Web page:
Investors appeared to latch on to a hint of optimism around prospects for quelling the Russia-Ukraine war Wednesday, spark major reversals across markets, with commodities retreating alongside traditional havens as beaten-down global equities bounced sharply higher.
“It has been almost two weeks since Russia invaded Ukraine and it appears that traders are becoming a little optimistic a compromise could happen after Ukrainian President [Volodymyr] Zelensky’s comment that he had ‘cooled down’ about Ukraine’s bid to join NATO, which was one of the driving factors behind Russian’s invasion,” said Edward Moya, senior market analyst at Oanda, in a note.
Analysts also pointed to remarks by Russia’s foreign ministry spokeswoman, who said Moscow would prefer to achieve Ukraine neutrality though talks, according to Reuters.
At the same time, Russian forces continued to advance on Ukrainian cities. A Russian airstrike on Wednesday hit a maternity hospital in the besieged city of Mariupol, trapping people, including children, under the rubble, according to Ukraine authorities.
Time will tell whether the moves signal a sea change or are merely a temporary unwind after sharp, volatile moves across financial and commodity markets following Russia’s Feb. 24 invasion of Ukraine, analysts said. The U.S. and its allies have responded with sweeping sanctions aimed at disconnecting Russia from the global financial system, threatening the country with economic collapse and raising jitters over global financial stability.
“There are still many forks in the road here on where things may ultimately go geopolitically,” said Brad Bechtel, global head of FX at Jefferies, in a note. “The market is trading like we are approaching that area where we can compartmentalize the Ukraine situation and focus back on the macro and idiosyncratic drivers, but I don’t agree that we are there yet.”
The fallout from economic sanctions will have a lasting impact on inflation, supply chains and geopolitics, Bechtel said.
The invasion has sparked a global commodity shock, pushing oil futures to nearly 14-year highs, driving wheat futures toward all-time highs and lifting prices for crucial industrial metals. On Wednesday the U.S. crude oil benchmark
dropped $15, or 12.1%, to close $108.70a barrel on the New York Mercantile Exchange after ending Tuesday at its highest since July 2008 when President Joe Biden banned U.S. imports of Russian oil and other energy.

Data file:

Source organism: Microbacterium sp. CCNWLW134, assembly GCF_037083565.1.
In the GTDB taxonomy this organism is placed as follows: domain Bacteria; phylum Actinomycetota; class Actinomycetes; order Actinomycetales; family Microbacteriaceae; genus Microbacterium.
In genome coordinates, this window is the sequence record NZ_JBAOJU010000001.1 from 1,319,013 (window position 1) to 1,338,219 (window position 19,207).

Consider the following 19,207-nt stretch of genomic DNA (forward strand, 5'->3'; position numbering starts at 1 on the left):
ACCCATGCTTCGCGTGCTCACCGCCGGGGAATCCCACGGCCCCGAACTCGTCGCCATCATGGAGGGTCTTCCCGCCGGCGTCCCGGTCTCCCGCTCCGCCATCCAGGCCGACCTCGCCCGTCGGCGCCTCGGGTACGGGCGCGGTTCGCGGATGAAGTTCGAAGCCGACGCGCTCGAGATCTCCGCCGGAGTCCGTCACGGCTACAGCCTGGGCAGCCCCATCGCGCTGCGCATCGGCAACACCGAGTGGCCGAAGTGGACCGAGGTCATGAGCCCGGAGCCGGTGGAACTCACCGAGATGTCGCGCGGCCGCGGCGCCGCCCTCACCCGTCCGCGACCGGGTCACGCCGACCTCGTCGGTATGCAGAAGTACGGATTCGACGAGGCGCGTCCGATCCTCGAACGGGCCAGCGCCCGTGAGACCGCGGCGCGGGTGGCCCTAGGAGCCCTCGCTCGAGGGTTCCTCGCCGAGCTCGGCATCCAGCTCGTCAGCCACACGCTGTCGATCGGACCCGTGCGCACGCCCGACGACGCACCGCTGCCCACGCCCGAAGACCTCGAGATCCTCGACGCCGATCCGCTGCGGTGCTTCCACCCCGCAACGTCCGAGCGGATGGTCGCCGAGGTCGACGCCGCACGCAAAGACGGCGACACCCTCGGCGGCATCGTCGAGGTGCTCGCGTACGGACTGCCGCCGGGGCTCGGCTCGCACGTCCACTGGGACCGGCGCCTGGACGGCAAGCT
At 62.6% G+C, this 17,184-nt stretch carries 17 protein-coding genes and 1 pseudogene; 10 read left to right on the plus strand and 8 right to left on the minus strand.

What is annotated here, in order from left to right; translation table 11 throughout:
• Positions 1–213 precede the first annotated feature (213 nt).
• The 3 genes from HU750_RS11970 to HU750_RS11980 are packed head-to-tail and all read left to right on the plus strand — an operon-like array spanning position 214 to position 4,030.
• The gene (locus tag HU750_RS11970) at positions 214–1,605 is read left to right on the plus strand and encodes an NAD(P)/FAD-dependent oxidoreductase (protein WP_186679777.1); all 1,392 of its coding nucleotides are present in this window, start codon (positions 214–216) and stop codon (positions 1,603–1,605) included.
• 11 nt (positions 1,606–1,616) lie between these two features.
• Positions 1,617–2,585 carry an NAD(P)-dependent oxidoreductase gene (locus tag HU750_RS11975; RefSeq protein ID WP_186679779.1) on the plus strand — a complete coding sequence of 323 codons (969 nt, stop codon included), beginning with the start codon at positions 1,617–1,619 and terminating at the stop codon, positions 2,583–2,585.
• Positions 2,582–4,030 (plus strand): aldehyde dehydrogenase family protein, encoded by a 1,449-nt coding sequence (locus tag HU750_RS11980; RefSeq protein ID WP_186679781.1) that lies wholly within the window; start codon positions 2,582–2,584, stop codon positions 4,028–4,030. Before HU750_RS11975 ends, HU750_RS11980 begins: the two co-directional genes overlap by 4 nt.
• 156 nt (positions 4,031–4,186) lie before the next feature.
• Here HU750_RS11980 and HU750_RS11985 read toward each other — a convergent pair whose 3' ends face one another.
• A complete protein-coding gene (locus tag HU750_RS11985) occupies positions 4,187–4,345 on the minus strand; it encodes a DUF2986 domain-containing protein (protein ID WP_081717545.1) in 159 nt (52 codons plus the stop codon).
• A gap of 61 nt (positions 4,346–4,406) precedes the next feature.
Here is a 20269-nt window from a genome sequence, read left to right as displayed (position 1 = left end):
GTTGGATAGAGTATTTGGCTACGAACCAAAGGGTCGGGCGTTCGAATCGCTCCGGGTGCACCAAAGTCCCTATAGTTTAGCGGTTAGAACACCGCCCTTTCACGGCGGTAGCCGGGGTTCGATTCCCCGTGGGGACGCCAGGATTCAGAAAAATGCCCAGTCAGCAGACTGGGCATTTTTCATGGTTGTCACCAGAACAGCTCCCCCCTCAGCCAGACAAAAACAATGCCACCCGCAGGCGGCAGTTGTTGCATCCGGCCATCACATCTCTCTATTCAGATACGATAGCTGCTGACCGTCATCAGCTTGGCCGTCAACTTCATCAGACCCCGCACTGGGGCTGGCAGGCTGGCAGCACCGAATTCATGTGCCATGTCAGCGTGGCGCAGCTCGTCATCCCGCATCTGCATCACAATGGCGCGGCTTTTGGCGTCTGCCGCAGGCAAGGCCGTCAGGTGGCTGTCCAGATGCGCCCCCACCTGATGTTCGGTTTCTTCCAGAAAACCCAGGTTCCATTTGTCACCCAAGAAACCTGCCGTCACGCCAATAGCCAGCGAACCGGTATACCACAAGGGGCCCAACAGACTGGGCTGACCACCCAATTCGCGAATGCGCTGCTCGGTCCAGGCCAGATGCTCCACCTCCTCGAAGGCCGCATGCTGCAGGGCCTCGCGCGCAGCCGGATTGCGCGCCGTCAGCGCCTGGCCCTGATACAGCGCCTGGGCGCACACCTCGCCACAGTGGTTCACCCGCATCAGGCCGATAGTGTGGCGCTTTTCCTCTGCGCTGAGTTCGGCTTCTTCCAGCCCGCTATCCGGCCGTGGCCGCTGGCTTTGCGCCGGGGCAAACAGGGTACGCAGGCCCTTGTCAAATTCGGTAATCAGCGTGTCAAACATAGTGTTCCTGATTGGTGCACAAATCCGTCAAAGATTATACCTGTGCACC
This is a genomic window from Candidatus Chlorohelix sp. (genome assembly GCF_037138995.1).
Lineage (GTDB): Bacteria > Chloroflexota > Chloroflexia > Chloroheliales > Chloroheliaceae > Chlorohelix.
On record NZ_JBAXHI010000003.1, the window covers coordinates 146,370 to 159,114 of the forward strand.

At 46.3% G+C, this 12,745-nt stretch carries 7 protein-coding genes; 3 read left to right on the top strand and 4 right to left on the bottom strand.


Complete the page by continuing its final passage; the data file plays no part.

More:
which last week soared more than 40% for the biggest weekly rise on record, locked limit down Wednesday at $12.015 a bushel. Exports from the Black Sea have been shut down as a result of the fighting. Together, Russia and Ukraine account for nearly a quarter of global wheat exports, while the war has also stirred fears about this summer’s Ukraine harvest.
Meanwhile, traditional investment havens, which had soared in response to war, fell sharply but remain highly elevated relative to their preinvasion levels. The ICE U.S. Dollar Index
a measure of the currency against a basket of six major rivals, was down 1.1%, on track for its biggest one-day loss since March 26, 2020. The index hit a 21-month high last week.
The DXY’s drop reflected in part a rebound by the euro
up 1.6% to $1.1074. The euro slumped after the invasion of Ukraine, with the eurozone seen bearing the brunt of the economic and inflationary hit from the war among developed markets.
finished lower, dropping 2.7% to settle at $1,988.20 an ounce, following a 2.4% gain Tuesday that took the yellow metal to $2,043.30 — its highest finish in about 19 months. Treasury yields, which move the opposite direction of price, were also on the rise, with the rate on the 10-year note
up 7.9 basis points at 1.948% after dipping as low as 1.675% earlier this week, according to FactSet.
U.S. stocks, meanwhile, bounced sharply, sending the Dow Jones Industrial Average
up more than 680 points, or 2.1%, while the S&P 500
surged 2.6% and the Nasdaq Composite
which fell into a bear market earlier this week, jumped 3.5%.